State questions how to manage wolves
The Associated Press
SALT LAKE CITY — Wolves have begun to thrive across the West
and, just recently, they arrived inside Utah’s border, raising concerns
about how the animals should be dealt with.
Wolf recovery efforts in the United States have achieved
remarkable success. The federal government is about to upgrade the wolf’s
status from “endangered” to “threatened,” possibly removing the species
from the endangered species list altogether.
The controversy surrounding the wolf, however, continues as
environmentalists, ranchers and hunters argue over how the states should
manage the creatures, The Salt Lake Tribune reported.
Late last month, a 2 1/2-year-old gray wolf from Yellowstone
National Park was accidentally captured in a coyote trap less than 25
miles northeast of Salt Lake City.
The incident confirmed a decade-old prediction by biologists
that wolves from packs reintroduced in Yellowstone and the central Idaho
wilderness in the mid-1990s would eventually wander south to the deer- and
elk-rich mountains of Utah.
Now the state must decide if wolves, exterminated more than 70
years ago in Utah, should be allowed to re-establish themselves here.
In 1995, federal biologists released 31 wolves into
and 35 in central Idaho’s vast wilderness. Meanwhile, a parallel wolf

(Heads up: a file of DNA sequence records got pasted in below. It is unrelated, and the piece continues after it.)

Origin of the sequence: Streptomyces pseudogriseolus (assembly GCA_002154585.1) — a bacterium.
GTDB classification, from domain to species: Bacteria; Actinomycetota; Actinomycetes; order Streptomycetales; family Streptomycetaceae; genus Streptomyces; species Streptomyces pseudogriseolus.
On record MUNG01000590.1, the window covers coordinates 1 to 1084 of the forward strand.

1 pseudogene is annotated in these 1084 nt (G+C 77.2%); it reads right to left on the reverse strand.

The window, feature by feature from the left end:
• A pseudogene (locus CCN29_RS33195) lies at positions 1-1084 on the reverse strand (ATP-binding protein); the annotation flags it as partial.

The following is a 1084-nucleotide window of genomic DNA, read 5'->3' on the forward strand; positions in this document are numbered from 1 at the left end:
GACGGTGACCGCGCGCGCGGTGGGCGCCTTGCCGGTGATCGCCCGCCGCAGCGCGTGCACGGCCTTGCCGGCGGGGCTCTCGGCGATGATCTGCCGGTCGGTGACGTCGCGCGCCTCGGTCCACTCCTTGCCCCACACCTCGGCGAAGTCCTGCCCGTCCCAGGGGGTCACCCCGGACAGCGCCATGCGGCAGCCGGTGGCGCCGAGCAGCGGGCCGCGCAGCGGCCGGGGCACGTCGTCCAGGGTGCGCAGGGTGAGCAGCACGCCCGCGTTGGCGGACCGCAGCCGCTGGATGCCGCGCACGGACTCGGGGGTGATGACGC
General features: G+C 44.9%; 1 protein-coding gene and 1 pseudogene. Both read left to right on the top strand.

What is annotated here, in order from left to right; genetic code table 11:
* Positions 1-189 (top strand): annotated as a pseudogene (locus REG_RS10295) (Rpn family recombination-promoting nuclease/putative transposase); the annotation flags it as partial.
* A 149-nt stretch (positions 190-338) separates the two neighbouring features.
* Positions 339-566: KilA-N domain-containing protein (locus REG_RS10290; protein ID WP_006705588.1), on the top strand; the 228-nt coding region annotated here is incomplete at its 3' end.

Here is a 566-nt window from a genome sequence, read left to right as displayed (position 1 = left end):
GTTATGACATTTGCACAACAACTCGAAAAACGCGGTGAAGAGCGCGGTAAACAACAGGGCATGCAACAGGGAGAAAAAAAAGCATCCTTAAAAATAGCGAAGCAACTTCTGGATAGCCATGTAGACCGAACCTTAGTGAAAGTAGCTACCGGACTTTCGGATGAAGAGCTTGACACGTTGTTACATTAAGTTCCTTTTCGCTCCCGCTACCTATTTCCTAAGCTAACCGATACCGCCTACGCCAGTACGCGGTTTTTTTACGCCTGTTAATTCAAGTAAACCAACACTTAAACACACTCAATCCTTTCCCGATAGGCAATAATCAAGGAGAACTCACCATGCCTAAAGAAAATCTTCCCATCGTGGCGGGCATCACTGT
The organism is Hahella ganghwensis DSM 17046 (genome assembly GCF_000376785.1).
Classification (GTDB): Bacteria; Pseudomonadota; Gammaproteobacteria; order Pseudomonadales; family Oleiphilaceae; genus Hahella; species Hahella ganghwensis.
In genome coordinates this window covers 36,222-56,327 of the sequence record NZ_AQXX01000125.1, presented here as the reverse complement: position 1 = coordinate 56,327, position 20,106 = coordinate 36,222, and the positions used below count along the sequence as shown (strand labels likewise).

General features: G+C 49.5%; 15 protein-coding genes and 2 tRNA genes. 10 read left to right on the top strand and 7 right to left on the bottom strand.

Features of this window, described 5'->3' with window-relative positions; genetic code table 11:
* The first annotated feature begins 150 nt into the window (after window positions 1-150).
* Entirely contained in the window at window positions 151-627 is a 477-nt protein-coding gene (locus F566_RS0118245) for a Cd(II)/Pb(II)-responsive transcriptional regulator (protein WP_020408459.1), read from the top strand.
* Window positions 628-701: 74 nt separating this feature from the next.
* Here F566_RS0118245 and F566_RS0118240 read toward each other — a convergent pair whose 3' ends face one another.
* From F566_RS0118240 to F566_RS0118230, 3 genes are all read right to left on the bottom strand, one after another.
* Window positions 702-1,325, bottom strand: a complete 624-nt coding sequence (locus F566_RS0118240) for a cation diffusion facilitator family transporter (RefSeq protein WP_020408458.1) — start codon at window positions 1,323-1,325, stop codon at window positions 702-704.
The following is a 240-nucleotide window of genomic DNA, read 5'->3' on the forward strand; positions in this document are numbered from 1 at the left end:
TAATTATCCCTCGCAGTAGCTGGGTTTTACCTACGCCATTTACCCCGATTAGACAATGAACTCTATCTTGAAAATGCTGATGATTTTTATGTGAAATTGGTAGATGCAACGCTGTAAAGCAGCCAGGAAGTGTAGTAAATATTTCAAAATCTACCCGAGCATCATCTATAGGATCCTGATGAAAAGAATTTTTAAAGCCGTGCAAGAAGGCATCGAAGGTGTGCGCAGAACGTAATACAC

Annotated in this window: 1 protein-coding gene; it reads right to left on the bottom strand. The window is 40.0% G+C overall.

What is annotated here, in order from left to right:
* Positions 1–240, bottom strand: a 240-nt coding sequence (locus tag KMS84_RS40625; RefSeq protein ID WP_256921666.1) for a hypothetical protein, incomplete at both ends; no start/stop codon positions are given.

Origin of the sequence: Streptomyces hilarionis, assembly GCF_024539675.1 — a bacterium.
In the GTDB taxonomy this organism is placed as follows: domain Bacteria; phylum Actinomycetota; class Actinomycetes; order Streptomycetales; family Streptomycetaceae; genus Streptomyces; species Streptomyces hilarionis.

restoration program was under way in Minnesota, spreading wolf packs to
Michigan and Wisconsin.
Since then, the wolf recovery efforts have surpassed
expectations, with about 4,000 wolves now roaming the lower 48 states.
There are nearly 700 wolves in the Rocky Mountain states of Idaho, Montana
By next month, the Fish and Wildlife Service hopes to upgrade
the gray wolf’s status to “threatened” from “endangered.” In the spring,
the agency plans to propose the wolf be removed from the endangered
Some environmental groups, including Defenders of Wildlife,
vowed to resist such an action unless more protections for the animal are
Defenders Vice President Nina Fascione said Idaho and Wyoming
continue to resist wolf recovery, and surrounding states like Washington,
Oregon and Utah — into which wolves are spreading — have no plans in
place to assure wolf survival.
Those who have lived closest to the wolf recovery effort say
there is good reason to fear wolf restoration. “The reason our ancestors
went to the length they did to exterminate it was because of how difficult
it was to deal with,” says Jerry Peterson, a Cache County sheep rancher.
“The wolf was a very aggressive predator. There is a real concern about
what happens if it is reintroduced across the country.”